After yesterday’s post on CO₂ monitoring, I’ve been happily surprised at how many people expressed interest. Here’s more on that, and a few updates. Vaccines are rolling out as a new danger arrives; it’s more important than ever to be careful and think clearly.
CO₂ levels at my Y
My YMCA has been a big part of my weight loss and diet improvement in recent years, so I’m eager to get back there when it’s safe. Today I took my monitor to two locations – the closer satellite branch that opened more recently (left), and the main branch. QUITE a difference!
Supposedly both sites’ ventilation systems are connected to outdoor air, but I’m guessing the satellite location doesn’t get turned on enough. I’ll be reaching out to them!
My monitor and why I chose it
The following is not an endorsement; it’s just the answer to “which one did you get?” It’s this one, $130 on Amazon. I did not do thorough research – I bought a couple, decided I liked one, returned the cheap junk one. You can search for CO₂ monitors and pick what you like.
Features to consider:
- For me, portability and battery are important.
- For some situations, e.g. Mom’s house, I might prefer a larger display, with plug-in, to avoid charging or changing batteries.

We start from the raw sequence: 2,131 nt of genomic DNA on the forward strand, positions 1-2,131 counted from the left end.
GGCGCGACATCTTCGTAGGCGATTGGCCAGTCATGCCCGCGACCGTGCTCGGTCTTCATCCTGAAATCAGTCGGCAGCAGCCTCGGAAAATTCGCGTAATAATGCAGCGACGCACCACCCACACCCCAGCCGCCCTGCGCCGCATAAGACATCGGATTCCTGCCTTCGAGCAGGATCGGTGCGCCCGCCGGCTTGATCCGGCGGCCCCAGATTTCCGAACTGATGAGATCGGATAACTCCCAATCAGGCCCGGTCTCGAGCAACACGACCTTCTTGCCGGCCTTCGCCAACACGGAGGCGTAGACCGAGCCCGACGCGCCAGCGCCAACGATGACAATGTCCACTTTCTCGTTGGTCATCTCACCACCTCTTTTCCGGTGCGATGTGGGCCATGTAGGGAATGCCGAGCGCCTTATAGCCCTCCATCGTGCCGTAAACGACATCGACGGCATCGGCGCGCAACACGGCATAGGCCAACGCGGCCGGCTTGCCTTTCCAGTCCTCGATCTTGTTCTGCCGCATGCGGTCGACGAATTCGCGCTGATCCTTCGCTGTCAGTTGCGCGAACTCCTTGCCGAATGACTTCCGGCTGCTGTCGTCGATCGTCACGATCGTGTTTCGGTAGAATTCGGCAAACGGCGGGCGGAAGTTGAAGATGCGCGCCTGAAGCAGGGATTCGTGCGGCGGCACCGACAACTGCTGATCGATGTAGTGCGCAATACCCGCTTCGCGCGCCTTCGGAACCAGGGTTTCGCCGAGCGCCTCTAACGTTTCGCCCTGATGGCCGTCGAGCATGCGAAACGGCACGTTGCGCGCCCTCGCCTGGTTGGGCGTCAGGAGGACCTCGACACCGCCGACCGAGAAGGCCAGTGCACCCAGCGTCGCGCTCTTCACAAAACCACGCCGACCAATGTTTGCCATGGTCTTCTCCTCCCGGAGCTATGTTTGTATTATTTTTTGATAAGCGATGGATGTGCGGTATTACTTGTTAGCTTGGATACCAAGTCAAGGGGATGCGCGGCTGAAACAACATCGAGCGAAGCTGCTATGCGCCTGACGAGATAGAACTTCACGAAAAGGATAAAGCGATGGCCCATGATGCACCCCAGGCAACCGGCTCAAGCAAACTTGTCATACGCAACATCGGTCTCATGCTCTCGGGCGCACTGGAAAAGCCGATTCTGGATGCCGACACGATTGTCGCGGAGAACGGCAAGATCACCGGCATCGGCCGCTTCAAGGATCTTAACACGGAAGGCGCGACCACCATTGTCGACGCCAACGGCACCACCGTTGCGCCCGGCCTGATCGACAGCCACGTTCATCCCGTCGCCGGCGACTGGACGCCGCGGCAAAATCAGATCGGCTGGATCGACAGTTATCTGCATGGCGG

- If I were shopping for another battery operated one, and if I cared about precision, I might dig into how rapidly a model is ready to give an accurate reading after power-up. Some like to be left outdoors for a while when powered on, to calibrate to what clean air is, locally.
I’ve just learned (from the wonderful Ted Eytan MD) about this podcast from the University of Minnesota’s CIDRAP (Center for Infection Disease something), particularly their director Mike Osterholm. As retired family doc friend Peter Elias says, “I’ve been listening to his Wednesday Covid podcast essentially from the beginning… In addition to his competence, he is both a superb communicator and a real human being.” So far I’ve listened to his four most recent episodes.